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Schema therapy or schema-focused cognitive therapy is a type of psychotherapy or talk therapy which is related to cognitive behavioral therapy. It is often used to treat patients with personality disorders or multiple serious mental health problems, which have historically been difficult to treat, as well as patients for whom other types of therapy have been ineffective. This type of therapy is structured and directive, and has historically produced good results for many patients.
The concept of schemas and in particular early maladaptive schemas is central to schema therapy. Schemas are deeply-held, pervasive patterns of thought and belief which can seriously disrupt a person's life if they are negative. They are very difficult to change or even recognize, since they permeate a patient's life in many different areas and form part of the backbone of a patient's views on self and life. These are most commonly developed in childhood, in which case they are called early maladaptive schemas, although they can also be developed later in life.
In schema theory, these patterns of thought are the reason that some people persist in repetitive, destructive, and maladaptive patterns of behavior towards themselves and in their relationships with other people. For example, a patient with a schema about failure may believe that he or she will fail at work, in romantic relationships, and as a parent, and that failure is inevitable and deserved. People deal with this in three ways according to schema theory: surrender to it and embrace situations that support it, avoid encountering situations which relate to it, or overcompensate for it, often with hostility.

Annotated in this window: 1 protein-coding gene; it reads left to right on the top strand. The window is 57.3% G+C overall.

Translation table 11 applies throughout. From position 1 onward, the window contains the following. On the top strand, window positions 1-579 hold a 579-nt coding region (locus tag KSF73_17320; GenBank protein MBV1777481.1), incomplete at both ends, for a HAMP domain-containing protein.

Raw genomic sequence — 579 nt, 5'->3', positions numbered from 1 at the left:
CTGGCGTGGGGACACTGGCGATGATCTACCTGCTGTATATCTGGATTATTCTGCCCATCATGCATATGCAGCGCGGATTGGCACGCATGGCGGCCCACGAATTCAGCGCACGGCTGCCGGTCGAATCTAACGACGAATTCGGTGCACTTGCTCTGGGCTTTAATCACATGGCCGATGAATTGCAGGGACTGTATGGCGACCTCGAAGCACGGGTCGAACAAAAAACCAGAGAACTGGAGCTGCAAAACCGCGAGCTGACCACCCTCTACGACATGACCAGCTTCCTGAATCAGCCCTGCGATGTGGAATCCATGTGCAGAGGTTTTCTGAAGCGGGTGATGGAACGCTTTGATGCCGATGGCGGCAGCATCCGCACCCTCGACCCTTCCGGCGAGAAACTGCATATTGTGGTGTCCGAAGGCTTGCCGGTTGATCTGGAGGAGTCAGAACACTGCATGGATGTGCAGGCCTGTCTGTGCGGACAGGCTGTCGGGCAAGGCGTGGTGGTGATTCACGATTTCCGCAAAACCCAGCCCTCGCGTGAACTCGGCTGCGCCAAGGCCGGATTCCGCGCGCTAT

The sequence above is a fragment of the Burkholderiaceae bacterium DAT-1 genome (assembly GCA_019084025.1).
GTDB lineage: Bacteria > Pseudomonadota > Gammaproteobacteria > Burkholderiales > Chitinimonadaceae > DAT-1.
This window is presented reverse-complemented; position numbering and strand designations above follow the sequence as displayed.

Through schema therapy, the therapist and the patient work to identify and change the patient's maladaptive schemas. There are three stages to schema therapy: assessment, awareness, and behavioral change. Patients first discover their schemas through questionnaires and exploratory conversation, then learn how to recognize incidences in daily life and see how these issues have an impact upon them. Finally, they learn how to make changes that challenge the schema, and develop positive coping skills and attitudes.
As opposed to short term treatment which addresses a single behavioral issue or helps a patient recover from a mental health crisis, schema therapy is intended for people who have had lifelong struggles. Schema therapy is a structured kind of therapy in which the patient and therapist interact and follow certain steps which demonstrate the patient's progress towards overcoming negative patterns. This is unlike other types of therapy such as psychoanalysis where the therapist is mostly a passive listener.
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